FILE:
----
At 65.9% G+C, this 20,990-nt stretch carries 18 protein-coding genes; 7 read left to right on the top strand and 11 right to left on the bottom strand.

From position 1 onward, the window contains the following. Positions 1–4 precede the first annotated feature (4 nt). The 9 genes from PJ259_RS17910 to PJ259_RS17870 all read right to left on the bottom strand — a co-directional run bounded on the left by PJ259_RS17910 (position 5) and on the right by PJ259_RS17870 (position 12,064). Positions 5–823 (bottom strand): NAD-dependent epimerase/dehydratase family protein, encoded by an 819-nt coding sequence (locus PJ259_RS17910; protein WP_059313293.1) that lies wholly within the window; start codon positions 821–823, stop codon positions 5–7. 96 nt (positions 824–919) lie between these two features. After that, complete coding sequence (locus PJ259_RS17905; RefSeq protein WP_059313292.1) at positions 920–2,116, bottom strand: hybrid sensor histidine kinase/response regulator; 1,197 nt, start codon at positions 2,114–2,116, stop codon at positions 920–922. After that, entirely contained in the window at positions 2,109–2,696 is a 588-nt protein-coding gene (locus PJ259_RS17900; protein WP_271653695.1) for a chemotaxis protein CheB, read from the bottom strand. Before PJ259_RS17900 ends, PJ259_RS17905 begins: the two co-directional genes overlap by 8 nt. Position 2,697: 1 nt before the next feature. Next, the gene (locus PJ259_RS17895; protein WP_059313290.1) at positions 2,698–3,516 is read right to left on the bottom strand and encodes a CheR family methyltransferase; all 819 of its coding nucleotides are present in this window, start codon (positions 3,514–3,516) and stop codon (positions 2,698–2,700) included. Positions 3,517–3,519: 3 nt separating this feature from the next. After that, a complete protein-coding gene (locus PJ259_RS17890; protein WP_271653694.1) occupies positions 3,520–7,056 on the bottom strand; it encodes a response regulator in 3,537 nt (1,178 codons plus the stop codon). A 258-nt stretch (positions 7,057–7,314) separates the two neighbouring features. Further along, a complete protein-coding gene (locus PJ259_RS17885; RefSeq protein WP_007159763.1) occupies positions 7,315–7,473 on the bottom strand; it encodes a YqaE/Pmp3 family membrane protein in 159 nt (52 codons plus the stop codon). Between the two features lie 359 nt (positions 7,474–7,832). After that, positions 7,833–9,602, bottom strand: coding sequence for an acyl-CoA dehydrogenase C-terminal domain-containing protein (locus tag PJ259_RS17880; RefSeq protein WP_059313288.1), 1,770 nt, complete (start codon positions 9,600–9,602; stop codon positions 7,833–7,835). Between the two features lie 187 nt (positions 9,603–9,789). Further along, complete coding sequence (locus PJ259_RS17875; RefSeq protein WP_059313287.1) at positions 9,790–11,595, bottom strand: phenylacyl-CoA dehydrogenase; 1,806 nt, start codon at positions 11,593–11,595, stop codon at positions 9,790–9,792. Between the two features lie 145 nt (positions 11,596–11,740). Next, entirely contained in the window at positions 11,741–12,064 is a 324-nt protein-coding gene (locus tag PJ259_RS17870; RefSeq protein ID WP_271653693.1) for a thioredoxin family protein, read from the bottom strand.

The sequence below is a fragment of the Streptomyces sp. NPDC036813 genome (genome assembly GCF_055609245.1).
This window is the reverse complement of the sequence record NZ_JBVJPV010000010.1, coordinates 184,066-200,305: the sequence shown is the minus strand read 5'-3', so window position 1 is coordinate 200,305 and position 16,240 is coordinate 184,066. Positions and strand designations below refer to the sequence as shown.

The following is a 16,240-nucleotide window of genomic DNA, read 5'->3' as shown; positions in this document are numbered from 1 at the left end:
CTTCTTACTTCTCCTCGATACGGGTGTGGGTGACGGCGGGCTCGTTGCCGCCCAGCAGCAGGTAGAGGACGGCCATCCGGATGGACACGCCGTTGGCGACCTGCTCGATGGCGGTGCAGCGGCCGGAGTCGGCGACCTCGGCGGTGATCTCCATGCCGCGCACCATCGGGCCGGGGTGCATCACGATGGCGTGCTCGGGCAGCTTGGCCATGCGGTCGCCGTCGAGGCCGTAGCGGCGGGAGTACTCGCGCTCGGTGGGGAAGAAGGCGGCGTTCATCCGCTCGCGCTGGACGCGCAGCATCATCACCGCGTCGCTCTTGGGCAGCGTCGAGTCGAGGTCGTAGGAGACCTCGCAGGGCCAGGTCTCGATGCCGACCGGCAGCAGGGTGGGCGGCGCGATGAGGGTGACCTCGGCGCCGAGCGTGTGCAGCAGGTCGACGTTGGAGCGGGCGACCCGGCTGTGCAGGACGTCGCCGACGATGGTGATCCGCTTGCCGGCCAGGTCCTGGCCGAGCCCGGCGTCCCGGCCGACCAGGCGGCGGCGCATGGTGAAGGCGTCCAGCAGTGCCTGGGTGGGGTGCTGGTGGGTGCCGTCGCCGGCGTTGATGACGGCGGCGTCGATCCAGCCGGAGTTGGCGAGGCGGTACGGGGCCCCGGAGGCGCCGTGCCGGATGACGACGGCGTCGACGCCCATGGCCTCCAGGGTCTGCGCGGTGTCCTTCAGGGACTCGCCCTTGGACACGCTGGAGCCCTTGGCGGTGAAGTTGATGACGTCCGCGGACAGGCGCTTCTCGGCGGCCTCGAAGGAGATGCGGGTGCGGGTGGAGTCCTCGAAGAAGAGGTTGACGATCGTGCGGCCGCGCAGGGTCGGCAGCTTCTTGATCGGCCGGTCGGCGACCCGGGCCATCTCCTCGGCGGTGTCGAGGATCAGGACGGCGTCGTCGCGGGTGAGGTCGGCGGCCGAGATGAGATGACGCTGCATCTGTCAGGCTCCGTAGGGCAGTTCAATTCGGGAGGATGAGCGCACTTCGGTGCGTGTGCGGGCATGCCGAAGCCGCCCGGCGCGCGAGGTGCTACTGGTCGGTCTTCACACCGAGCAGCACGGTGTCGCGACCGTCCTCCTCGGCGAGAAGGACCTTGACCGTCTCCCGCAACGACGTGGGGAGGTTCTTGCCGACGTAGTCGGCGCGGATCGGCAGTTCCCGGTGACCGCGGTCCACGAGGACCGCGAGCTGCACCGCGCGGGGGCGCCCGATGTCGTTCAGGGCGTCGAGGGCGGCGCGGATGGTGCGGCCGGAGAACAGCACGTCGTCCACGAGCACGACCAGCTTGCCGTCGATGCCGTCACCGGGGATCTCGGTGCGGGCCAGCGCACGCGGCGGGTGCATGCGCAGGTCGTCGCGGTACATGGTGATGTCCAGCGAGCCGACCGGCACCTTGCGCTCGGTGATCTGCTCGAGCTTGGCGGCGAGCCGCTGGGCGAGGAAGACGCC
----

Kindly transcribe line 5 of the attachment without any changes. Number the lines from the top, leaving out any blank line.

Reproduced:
The following is a 16,240-nucleotide window of genomic DNA, read 5'->3' as shown; positions in this document are numbered from 1 at the left end: